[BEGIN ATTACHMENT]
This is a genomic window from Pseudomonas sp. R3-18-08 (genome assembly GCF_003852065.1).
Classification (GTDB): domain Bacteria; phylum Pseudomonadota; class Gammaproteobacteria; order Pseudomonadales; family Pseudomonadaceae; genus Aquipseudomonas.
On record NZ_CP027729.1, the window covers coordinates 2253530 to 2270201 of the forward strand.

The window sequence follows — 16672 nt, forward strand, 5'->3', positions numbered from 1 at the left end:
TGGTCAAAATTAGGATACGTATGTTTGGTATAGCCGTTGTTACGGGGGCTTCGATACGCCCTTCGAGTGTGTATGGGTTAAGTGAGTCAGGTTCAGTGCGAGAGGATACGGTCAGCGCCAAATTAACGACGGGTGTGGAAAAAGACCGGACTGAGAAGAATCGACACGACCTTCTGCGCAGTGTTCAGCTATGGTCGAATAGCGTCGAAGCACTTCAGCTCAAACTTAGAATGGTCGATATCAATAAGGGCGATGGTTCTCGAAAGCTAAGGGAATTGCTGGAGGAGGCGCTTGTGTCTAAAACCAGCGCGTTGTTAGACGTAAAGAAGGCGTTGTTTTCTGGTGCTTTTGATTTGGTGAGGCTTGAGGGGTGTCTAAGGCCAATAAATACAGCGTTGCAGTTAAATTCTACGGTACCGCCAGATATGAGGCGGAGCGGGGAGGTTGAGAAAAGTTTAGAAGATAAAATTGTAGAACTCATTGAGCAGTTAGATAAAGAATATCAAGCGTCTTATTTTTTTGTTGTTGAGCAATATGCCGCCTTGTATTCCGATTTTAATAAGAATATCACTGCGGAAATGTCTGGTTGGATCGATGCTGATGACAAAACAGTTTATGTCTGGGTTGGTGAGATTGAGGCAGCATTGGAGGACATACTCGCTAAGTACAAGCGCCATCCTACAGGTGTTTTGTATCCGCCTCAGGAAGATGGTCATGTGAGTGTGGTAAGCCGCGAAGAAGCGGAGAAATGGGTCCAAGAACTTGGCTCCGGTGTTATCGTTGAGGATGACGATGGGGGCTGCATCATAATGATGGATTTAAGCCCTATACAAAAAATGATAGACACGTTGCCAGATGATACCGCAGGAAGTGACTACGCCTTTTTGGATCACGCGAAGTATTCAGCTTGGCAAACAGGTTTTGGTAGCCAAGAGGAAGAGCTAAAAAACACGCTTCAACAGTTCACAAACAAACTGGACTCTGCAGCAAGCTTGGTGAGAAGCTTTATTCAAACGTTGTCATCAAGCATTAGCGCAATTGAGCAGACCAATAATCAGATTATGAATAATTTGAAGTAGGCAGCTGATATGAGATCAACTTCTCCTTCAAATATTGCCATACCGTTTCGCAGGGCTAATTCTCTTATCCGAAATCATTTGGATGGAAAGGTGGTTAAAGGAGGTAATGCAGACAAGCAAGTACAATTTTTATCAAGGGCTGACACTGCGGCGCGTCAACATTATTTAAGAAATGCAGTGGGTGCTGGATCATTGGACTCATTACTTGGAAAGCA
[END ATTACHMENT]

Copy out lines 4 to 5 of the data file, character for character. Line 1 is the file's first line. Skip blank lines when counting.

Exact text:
The window sequence follows — 16672 nt, forward strand, 5'->3', positions numbered from 1 at the left end:
TGGTCAAAATTAGGATACGTATGTTTGGTATAGCCGTTGTTACGGGGGCTTCGATACGCCCTTCGAGTGTGTATGGGTTAAGTGAGTCAGGTTCAGTGCGAGAGGATACGGTCAGCGCCAAATTAACGACGGGTGTGGAAAAAGACCGGACTGAGAAGAATCGACACGACCTTCTGCGCAGTGTTCAGCTATGGTCGAATAGCGTCGAAGCACTTCAGCTCAAACTTAGAATGGTCGATATCAATAAGGGCGATGGTTCTCGAAAGCTAAGGGAATTGCTGGAGGAGGCGCTTGTGTCTAAAACCAGCGCGTTGTTAGACGTAAAGAAGGCGTTGTTTTCTGGTGCTTTTGATTTGGTGAGGCTTGAGGGGTGTCTAAGGCCAATAAATACAGCGTTGCAGTTAAATTCTACGGTACCGCCAGATATGAGGCGGAGCGGGGAGGTTGAGAAAAGTTTAGAAGATAAAATTGTAGAACTCATTGAGCAGTTAGATAAAGAATATCAAGCGTCTTATTTTTTTGTTGTTGAGCAATATGCCGCCTTGTATTCCGATTTTAATAAGAATATCACTGCGGAAATGTCTGGTTGGATCGATGCTGATGACAAAACAGTTTATGTCTGGGTTGGTGAGATTGAGGCAGCATTGGAGGACATACTCGCTAAGTACAAGCGCCATCCTACAGGTGTTTTGTATCCGCCTCAGGAAGATGGTCATGTGAGTGTGGTAAGCCGCGAAGAAGCGGAGAAATGGGTCCAAGAACTTGGCTCCGGTGTTATCGTTGAGGATGACGATGGGGGCTGCATCATAATGATGGATTTAAGCCCTATACAAAAAATGATAGACACGTTGCCAGATGATACCGCAGGAAGTGACTACGCCTTTTTGGATCACGCGAAGTATTCAGCTTGGCAAACAGGTTTTGGTAGCCAAGAGGAAGAGCTAAAAAACACGCTTCAACAGTTCACAAACAAACTGGACTCTGCAGCAAGCTTGGTGAGAAGCTTTATTCAAACGTTGTCATCAAGCATTAGCGCAATTGAGCAGACCAATAATCAGATTATGAATAATTTGAAGTAGGCAGCTGATATGAGATCAACTTCTCCTTCAAATATTGCCATACCGTTTCGCAGGGCTAATTCTCTTATCCGAAATCATTTGGATGGAAAGGTGGTTAAAGGAGGTAATGCAGACAAGCAAGTACAATTTTTATCAAGGGCTGACACTGCGGCGCGTCAACATTATTTAAGAAATGCAGTGGGTGCTGGATCATTGGACTCATTACTTGGAAAGCA